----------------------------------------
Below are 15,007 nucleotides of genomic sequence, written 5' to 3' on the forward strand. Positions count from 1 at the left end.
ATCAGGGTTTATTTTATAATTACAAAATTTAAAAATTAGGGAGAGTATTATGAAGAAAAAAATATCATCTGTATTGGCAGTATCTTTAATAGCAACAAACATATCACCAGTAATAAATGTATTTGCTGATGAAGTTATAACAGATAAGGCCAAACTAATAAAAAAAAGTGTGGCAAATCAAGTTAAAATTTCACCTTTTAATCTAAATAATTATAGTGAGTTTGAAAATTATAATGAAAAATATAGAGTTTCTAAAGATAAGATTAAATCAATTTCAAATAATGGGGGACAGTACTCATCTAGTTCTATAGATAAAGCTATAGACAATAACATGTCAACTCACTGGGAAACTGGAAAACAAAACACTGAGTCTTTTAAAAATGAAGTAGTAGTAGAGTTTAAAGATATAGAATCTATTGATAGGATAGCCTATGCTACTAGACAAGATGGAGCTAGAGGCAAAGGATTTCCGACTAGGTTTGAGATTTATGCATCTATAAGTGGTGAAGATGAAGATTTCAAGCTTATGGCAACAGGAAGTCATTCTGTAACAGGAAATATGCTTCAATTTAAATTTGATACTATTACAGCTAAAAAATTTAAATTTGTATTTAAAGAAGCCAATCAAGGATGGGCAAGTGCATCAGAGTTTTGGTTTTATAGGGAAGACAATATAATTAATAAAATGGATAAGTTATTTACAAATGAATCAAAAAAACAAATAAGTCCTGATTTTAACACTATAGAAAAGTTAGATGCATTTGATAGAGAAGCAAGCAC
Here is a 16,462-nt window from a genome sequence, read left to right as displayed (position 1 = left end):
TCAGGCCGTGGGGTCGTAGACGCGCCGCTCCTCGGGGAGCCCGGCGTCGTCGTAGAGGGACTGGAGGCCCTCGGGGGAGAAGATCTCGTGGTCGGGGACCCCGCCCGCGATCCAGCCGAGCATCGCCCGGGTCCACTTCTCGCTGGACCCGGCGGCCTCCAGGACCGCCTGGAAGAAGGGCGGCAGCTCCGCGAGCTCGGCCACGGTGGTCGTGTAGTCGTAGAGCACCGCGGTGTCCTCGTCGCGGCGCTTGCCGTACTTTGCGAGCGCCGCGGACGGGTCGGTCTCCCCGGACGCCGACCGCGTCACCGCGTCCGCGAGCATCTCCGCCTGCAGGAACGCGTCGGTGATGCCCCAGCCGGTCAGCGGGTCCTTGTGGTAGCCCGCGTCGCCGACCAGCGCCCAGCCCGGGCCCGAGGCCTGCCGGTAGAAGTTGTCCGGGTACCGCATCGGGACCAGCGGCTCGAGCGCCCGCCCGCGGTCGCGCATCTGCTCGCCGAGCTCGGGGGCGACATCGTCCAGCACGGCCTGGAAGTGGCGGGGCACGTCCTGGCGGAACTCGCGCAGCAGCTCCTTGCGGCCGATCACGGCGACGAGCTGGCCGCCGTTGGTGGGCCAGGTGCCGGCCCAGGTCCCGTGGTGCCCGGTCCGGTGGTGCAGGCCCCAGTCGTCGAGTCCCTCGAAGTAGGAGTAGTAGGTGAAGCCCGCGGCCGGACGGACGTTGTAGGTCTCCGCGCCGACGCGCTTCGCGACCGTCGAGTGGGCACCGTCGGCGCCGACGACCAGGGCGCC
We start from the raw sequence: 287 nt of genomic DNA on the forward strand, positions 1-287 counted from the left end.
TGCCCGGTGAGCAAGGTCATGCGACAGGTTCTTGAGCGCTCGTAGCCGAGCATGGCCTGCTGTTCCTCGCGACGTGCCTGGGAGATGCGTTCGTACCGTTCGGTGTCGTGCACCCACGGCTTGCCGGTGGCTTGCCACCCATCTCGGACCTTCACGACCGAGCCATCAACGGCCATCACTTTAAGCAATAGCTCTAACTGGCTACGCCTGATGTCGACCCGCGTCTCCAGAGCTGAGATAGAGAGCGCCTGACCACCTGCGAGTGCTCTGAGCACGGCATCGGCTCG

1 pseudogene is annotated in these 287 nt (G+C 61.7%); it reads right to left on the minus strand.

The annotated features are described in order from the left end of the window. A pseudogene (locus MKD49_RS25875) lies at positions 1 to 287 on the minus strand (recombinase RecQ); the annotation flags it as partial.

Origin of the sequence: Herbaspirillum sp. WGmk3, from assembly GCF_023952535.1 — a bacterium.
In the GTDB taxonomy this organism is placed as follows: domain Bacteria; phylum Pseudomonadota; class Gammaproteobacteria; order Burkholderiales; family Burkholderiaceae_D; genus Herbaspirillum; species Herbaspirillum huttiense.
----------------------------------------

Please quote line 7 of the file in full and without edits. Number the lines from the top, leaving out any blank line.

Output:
1 pseudogene is annotated in these 287 nt (G+C 61.7%); it reads right to left on the minus strand.